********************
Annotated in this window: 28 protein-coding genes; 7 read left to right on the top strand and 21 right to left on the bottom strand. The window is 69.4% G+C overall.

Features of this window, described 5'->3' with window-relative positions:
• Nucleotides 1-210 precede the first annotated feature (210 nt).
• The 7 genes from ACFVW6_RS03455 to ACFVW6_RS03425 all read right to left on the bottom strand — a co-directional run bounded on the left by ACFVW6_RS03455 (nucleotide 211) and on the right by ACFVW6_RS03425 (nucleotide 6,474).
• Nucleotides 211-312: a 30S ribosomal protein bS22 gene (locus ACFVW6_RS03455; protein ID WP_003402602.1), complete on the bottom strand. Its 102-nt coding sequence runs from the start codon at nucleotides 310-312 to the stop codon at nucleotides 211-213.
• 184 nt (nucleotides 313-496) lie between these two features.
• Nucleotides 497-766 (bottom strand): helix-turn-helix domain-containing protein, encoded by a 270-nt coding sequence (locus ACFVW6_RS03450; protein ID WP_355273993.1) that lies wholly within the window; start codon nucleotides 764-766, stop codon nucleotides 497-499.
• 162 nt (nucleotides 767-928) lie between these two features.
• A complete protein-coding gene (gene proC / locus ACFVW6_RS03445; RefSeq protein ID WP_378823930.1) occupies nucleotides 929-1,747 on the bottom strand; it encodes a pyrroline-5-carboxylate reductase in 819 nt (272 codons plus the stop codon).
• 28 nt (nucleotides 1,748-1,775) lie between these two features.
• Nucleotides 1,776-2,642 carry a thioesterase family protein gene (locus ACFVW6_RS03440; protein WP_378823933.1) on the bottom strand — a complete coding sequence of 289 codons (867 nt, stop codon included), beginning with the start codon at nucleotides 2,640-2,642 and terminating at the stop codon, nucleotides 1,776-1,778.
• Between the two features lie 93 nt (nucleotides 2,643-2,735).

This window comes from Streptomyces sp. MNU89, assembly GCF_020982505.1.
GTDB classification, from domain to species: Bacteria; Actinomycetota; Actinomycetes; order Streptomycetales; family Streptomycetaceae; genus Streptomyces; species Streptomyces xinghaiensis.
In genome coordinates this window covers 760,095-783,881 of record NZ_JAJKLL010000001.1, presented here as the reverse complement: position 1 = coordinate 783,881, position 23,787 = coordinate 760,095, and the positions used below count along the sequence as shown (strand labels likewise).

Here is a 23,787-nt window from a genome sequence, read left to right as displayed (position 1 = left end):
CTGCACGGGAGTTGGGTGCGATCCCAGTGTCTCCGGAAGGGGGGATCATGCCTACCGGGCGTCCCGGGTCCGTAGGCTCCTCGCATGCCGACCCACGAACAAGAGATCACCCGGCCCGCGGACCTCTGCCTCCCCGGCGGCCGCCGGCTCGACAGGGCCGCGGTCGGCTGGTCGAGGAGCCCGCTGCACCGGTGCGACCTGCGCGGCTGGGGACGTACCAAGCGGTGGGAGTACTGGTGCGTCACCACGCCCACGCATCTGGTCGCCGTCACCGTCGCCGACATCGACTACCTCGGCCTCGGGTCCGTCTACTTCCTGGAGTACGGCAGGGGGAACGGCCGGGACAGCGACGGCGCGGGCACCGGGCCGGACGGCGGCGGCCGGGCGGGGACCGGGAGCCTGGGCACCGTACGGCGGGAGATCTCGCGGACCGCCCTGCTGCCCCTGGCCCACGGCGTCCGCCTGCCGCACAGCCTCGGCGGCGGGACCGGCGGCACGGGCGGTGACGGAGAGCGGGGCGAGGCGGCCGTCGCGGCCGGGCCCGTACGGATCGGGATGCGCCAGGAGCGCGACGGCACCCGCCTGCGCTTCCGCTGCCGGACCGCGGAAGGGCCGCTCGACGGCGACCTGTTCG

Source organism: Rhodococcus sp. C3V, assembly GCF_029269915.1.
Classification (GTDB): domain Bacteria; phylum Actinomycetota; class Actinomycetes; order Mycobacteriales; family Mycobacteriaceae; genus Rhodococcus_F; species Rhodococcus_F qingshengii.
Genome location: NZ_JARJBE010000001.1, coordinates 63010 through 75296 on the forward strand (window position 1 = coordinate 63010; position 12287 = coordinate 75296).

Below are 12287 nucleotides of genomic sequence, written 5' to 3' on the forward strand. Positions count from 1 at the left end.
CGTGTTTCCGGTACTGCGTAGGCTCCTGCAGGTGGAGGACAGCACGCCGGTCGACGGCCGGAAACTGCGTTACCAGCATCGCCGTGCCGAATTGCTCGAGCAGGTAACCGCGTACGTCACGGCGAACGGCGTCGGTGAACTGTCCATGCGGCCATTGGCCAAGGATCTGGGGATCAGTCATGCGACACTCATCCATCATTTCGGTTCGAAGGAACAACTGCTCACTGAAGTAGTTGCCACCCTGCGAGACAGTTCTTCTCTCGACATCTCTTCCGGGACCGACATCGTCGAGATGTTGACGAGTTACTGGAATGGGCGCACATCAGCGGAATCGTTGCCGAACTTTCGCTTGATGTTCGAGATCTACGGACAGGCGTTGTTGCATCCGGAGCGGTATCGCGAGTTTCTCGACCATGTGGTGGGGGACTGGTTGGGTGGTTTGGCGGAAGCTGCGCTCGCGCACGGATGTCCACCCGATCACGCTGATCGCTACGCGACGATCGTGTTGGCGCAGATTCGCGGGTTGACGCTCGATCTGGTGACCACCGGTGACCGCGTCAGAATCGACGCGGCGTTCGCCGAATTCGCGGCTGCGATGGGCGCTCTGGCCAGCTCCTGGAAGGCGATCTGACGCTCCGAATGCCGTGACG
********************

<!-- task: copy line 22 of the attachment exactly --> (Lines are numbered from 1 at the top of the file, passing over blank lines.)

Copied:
CGTGTTTCCGGTACTGCGTAGGCTCCTGCAGGTGGAGGACAGCACGCCGGTCGACGGCCGGAAACTGCGTTACCAGCATCGCCGTGCCGAATTGCTCGAGCAGGTAACCGCGTACGTCACGGCGAACGGCGTCGGTGAACTGTCCATGCGGCCATTGGCCAAGGATCTGGGGATCAGTCATGCGACACTCATCCATCATTTCGGTTCGAAGGAACAACTGCTCACTGAAGTAGTTGCCACCCTGCGAGACAGTTCTTCTCTCGACATCTCTTCCGGGACCGACATCGTCGAGATGTTGACGAGTTACTGGAATGGGCGCACATCAGCGGAATCGTTGCCGAACTTTCGCTTGATGTTCGAGATCTACGGACAGGCGTTGTTGCATCCGGAGCGGTATCGCGAGTTTCTCGACCATGTGGTGGGGGACTGGTTGGGTGGTTTGGCGGAAGCTGCGCTCGCGCACGGATGTCCACCCGATCACGCTGATCGCTACGCGACGATCGTGTTGGCGCAGATTCGCGGGTTGACGCTCGATCTGGTGACCACCGGTGACCGCGTCAGAATCGACGCGGCGTTCGCCGAATTCGCGGCTGCGATGGGCGCTCTGGCCAGCTCCTGGAAGGCGATCTGACGCTCCGAATGCCGTGACG